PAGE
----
By Sydney Hucal. Photo Credit: Aaron Bowbyes.

For Bo van Muijlwijk, applying to the University of Victoria’s Master of Global Business (MGB) was an easy decision.

An island local, van Muijlwijk started his undergraduate journey at UVic in general sciences, eventually shifting his focus to major in sociology. With his minor still undecided, he took the chance to explore other faculties.

“Ultimately, I took a business class and fell in love with it,” van Muijlwijk says. “It can be pretty similar to sociology sometimes – two sides of the same coin.”

It was in that first business class that he learned about the MGB program. “It just sounded so amazing. To be able to travel, and study business – I was sold.”

The UVic MGB is structured to give students an immersive experience on three different continents (depending on the path they choose, students can study in Asia, Europe or South America; all groups start in Canada at UVic). With students from around the world, the cohort spends their first semester in Victoria, BC, before traveling abroad for the two other thirds of the program. Van Muijlwijk selected Path One, which takes students from the University of Victoria in Canada to the National Sun Yat-Sen University in Taiwan, and ultimately on to Johannes Kepler University in Austria.

Starting in his home base of Victoria, van Muijlwijk describes being the local expert for students new to Victoria. In the first few weeks, he organized hikes, beach days and road trips – all of which provided a much-needed reprieve from the intensity of the first semester. “I remember in the first few weeks some of us already became friends for life,” he says.

As the first semester wrapped up, the tail end of the pandemic restrictions were at play, and the Taiwanese semester moved online. However, van Muijlwijk and his seven closest friends from the program weren’t swayed.

“We actually went to Thailand together instead and we rented a villa there for around a month where we took online classes.” This allowed the group to stay together, live in a similar time zone to Taiwan, and complete their studies online while still exploring Asia.

Moving on to his final semester in Austria, van Muijlwijk highlighted the bonds he had built in the program. “Honestly, I think that’s the incredible part about MGB: the people you do it with.” The cohort structure allows students to experience each country and new challenges together as they learn how to work collaboratively each semester in a newly assigned team. With students coming from each of the three partner universities, plus countries all over the world, each cohort has a wide range of student backgrounds.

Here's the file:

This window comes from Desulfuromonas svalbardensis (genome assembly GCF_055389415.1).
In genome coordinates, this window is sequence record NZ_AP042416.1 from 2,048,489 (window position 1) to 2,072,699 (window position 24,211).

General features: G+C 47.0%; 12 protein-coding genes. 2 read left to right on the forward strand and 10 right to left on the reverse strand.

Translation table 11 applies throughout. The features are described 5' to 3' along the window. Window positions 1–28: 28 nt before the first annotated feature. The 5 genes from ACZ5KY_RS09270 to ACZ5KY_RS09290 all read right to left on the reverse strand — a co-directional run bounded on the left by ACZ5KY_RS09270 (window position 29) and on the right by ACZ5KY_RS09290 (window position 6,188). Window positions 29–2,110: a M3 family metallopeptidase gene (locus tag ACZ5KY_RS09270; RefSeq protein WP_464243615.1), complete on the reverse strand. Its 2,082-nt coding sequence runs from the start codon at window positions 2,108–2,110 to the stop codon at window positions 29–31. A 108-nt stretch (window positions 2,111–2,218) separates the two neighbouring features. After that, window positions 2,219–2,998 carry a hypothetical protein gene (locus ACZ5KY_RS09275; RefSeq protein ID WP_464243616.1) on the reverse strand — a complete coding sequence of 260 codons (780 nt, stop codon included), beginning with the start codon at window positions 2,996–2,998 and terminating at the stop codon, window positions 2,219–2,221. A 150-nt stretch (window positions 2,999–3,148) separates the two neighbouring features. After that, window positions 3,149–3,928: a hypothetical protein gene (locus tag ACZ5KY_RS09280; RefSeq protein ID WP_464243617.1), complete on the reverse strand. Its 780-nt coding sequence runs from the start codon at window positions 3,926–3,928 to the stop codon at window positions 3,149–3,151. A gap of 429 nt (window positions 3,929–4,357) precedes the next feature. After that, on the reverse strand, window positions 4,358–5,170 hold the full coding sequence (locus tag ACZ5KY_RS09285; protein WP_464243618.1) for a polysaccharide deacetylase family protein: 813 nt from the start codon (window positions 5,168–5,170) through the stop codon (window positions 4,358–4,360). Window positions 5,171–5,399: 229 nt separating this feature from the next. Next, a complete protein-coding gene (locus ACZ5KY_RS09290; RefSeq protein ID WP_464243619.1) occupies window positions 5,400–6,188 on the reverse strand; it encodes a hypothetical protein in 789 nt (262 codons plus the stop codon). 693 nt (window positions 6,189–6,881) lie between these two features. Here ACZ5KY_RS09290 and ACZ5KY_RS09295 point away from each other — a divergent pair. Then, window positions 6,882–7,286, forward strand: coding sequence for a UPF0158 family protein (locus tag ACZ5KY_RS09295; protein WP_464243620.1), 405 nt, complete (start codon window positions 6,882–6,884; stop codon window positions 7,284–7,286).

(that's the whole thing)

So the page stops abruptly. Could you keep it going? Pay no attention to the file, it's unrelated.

“The diversity of the cohort was a really big learning experience for us. We came from 11 different countries,” says van Muijlwijk. “There were some struggles at first…but I feel like that initial adversity gave us an opportunity to improve and grow.” Leaning into his sociological perspective, van Muijlwijk noticed that, “It was really unique to get into the minds of people – how they study, how they organize things, what their expectations are and what their comfort with different degrees of confrontation is. Working in these different teams each module gave great insight into how people work together, communicate and how our expectations differed.”

Reaching the final term of the program, van Muijlwijk embraced the MGB’s Global Business Experience module to put his learnings into practice in an international internship which led him to Barcelona, Spain.

Van Muijlwijk recalls the moment he got the call. “It was pretty funny, I was on the tram in Linz, and I got a phone call from a Dutch number. I thought it might be a relative, but it turned out to be the recruiter!” The number in question was from a transnational startup that had set up shop in Spain, called bsport. The company provides an all-in-one boutique software solution, providing next-generation software for yoga studios and boutique gyms.

Van Muijlwijk landed a position with the sales team – a new experience for him. “It was really tough at first. I had never worked in sales before…but the only way to improve is through repetition. It’s through experience that you become more confident as you call and increase your repertoire of counter arguments.”

Leaning on the support of his colleagues, van Muijlwijk experienced tremendous professional growth during his internship. “Those are skills you can take anywhere,” he says. “That ability to strike up a conversation, to figure out what is preventing them from saying yes, and overcoming rejection are skills that I would never have learned while working inside of my comfort zone.”

While he is glad to have tried sales, he does not see it as his future career. So what is next for van Muijlwijk?

“I’m leaning towards consulting,” he says. “I did a variety of real consulting projects with multinational clients as part of the MGB.” He elaborated on the complexity and diversity of consulting projects during the program. “I loved the challenges, networking and research that these projects required.”

“I think that some of the best things about MGB are the diversity of the cohort, the global networking opportunities, the consulting projects, the internship at the end to round it all together. This program really tries to give you an amazing experience, connections around the world, and it sets you up for your future.”

Having traveled the world, earned his master’s degree, made lifelong friends and worked at a startup, van Muijlwijk left with one final reflection on his experience. “I really grew as a person. You learn a lot about yourself – what motivates you, who you want to be, who you are in a team setting, and what you expect from people.”

“My parents always said that university is the best time of your life. After MGB…I finally understand what they meant.”